Peanuts, in a specially blended formula, have saved tens of thousands of children from death by malnutrition, but if logistic, political and patent battles are resolved, the number could reach into the millions.
Jeff Johnson, Birdsong Peanut Company, says a ready to use therapeutic food, based on peanut butter  and including sugar, milk or soy, vegetable oil and micro-nutrients is an important part of the solution to the problem of malnutrition, which is responsible for half of all child deaths worldwide.
He said 95 percent of children treated with the product recover. “It costs $25 to save a child,” Johnson said during a session on industry benevolence during the recent Southern Peanut Growers Conference in Panama City, Fla.
He said hunger is the greatest single threat to human health in the world. “More than 1 billion people suffer from hunger and most of those are women and children,” he said.
Project Peanut Butter, in the African country of Malawi is currently using the therapeutic food to treat mal nourished children. “The goal of Project Peanut Butter (www.projectpeanutbutter.com)is to save 2 million children by 2015,” Johnson said.
The peanut butter-based product is ideal as a therapeutic food. “It is nutritionally dense, requires no refrigeration, does not need to be mixed with water or cooked, requires no medical supervision, is cheaper than traditional milk formulas and kids love it.”
He said if malnutrition is caught at the right time, at about two years of age, the child’s brain will develop normally. A high percentage of children treated with the product continue to do well.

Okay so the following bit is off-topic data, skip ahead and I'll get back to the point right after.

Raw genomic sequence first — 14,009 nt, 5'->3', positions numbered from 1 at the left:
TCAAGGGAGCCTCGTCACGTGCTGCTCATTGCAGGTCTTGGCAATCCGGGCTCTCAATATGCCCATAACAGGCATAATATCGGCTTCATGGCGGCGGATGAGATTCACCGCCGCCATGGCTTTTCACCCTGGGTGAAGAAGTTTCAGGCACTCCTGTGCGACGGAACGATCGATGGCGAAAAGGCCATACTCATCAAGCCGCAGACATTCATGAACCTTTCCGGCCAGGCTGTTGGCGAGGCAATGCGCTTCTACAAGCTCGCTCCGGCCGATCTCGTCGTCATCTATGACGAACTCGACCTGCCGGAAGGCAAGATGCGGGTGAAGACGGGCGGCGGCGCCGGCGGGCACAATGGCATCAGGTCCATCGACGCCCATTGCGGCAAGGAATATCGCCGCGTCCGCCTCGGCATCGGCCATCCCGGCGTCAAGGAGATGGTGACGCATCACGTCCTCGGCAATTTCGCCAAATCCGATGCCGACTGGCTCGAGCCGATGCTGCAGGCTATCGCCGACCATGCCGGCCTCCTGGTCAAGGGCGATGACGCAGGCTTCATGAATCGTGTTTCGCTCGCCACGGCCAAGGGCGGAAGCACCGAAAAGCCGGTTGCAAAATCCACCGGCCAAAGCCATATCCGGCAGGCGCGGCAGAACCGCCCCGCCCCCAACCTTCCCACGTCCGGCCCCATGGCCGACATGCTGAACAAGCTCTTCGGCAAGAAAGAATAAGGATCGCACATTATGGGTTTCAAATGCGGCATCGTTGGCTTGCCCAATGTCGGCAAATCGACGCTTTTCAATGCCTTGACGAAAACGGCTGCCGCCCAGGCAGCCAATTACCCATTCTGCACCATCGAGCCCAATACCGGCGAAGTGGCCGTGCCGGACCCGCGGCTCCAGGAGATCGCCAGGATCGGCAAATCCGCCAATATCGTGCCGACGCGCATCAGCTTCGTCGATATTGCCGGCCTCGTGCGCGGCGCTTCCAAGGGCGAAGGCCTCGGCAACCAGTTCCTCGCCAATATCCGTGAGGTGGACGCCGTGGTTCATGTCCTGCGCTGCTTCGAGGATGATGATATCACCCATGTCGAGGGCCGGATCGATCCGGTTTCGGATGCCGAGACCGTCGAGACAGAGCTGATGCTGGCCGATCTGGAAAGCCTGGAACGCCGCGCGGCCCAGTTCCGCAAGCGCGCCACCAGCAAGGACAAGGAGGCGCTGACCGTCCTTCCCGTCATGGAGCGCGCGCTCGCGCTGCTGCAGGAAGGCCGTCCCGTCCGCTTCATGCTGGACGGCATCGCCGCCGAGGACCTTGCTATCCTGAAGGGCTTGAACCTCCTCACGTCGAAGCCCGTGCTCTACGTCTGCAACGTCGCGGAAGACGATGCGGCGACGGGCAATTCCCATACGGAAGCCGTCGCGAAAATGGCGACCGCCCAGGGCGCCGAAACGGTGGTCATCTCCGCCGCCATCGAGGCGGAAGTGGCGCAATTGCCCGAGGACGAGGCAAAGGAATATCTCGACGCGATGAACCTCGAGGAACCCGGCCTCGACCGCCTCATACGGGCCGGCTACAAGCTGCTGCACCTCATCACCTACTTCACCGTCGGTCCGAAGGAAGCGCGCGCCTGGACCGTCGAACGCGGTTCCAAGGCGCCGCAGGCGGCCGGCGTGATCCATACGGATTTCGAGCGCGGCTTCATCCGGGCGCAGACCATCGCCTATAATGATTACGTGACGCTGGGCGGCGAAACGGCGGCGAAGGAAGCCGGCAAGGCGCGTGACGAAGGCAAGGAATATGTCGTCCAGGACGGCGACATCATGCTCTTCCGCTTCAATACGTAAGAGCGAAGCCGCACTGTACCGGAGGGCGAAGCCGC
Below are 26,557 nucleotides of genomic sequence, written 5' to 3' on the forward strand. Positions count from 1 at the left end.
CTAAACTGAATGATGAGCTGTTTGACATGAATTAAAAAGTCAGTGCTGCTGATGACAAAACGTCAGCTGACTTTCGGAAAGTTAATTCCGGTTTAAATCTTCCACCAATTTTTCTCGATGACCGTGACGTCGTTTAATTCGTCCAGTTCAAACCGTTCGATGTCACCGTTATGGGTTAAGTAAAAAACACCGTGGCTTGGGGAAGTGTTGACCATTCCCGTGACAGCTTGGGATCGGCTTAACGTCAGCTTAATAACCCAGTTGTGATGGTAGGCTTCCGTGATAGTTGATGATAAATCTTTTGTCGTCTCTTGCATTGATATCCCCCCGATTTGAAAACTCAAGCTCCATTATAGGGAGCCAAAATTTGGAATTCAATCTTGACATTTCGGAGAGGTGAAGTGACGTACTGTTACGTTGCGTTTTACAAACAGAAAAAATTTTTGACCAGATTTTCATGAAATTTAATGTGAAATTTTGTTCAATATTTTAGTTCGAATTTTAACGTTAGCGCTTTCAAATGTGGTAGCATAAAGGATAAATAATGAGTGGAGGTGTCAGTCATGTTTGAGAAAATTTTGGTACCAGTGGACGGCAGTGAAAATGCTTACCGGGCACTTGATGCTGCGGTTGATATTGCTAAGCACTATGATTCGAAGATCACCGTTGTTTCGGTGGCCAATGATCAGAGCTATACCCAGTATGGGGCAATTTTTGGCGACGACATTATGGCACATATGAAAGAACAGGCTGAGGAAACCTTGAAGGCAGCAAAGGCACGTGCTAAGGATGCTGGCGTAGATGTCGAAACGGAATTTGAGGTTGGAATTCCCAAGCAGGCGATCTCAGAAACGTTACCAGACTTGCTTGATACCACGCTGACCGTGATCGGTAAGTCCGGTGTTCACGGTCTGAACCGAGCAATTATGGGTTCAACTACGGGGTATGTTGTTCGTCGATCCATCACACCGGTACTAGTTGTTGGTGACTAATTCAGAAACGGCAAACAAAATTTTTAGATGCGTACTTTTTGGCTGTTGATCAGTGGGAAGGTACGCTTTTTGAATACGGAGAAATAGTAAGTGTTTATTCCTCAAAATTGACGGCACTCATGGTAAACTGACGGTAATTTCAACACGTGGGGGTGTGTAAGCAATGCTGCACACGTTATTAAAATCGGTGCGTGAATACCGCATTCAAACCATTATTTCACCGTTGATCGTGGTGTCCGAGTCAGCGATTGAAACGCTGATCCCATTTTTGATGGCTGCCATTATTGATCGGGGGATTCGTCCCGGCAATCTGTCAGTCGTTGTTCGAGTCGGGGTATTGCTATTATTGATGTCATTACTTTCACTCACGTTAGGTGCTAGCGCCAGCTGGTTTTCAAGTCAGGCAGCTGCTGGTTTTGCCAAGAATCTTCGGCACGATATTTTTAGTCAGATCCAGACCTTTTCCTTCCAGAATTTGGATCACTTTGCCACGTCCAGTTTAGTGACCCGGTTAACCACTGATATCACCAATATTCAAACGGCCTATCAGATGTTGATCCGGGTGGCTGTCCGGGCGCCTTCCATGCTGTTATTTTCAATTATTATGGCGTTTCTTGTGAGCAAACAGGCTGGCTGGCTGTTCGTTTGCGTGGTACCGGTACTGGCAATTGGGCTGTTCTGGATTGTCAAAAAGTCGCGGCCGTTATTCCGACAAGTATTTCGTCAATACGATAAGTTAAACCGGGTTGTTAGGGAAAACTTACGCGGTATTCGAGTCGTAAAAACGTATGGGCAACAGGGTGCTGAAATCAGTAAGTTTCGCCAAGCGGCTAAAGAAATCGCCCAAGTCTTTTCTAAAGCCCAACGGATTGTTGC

The solution seems simple, Johnson said, but the reality of politics and greed create roadblocks. He said patent claims, product approval processes, and bureaucratic inaction often slow the process of getting the therapeutic food to the children who need it. “We also face ignorance on the nutritional value of peanuts and competing interests slow the process.”
Currently, malnutrition is treated with a corn and soy-based product, “which is not good for malnourished kids,” Johnson said. “It fills them up but is not a nutritional, therapeutic product. It’s time to change and change is coming.”
It’s just coming slowly and it has to compete with what may be an inferior product in a $2.5 billion business. “USAID donates $2.5 billion in food aid but none is peanut butter. It’s mostly corn and soy.”
He said a French company also charges patent infringement on the therapeutic product, a claim Johnsons says is ludicrous. “It’s like patenting a combination of salt and water and calling it the ocean.”
He said science is on the side of the peanut product. “But politics often trumps science.”
He said a new, improved soy and corn product has been touted as providing better nutritional value.”But it still has to be blended with water and cooked.”
He said a major advantage of the peanut product is that a mother can administer it, easily. “It empowers mothers,” Johnson said. “This is the right thing to do. It has already saved tens of thousands of lives and has the potential to save millions more.”
Other speakers addressed recent events to which the peanut industry responded with generosity to help people in distress. Stephanie Grunenfelder, American Peanut Council, said peanut butter plays a crucial role in feeding less fortunate people.
“Food banks were critically short of peanut butter following salmonella scares in 2009,” she said. She related how peanut grower groups across the country responded to put peanut butter back on the shelves of food banks. Peanut butter is the number one staple for food banks because of its high nutritional value.
“These groups were aware of what needed to be done to restore peanut butter,” she said.
Sally Wells, Birdsong Peanut Company, reported on the U.S. peanut industry’s response to the Haiti earthquake last winter. “We had two semi-trailer loads of peanuts ready to ship to Haiti within a week of the disaster,” she said.
That amounted to 260,000 pounds of peanuts and peanut products and $400,000 worth of products and services. More assistance continues to come from the industry as Haiti struggles to recover from the earthquake, she said.
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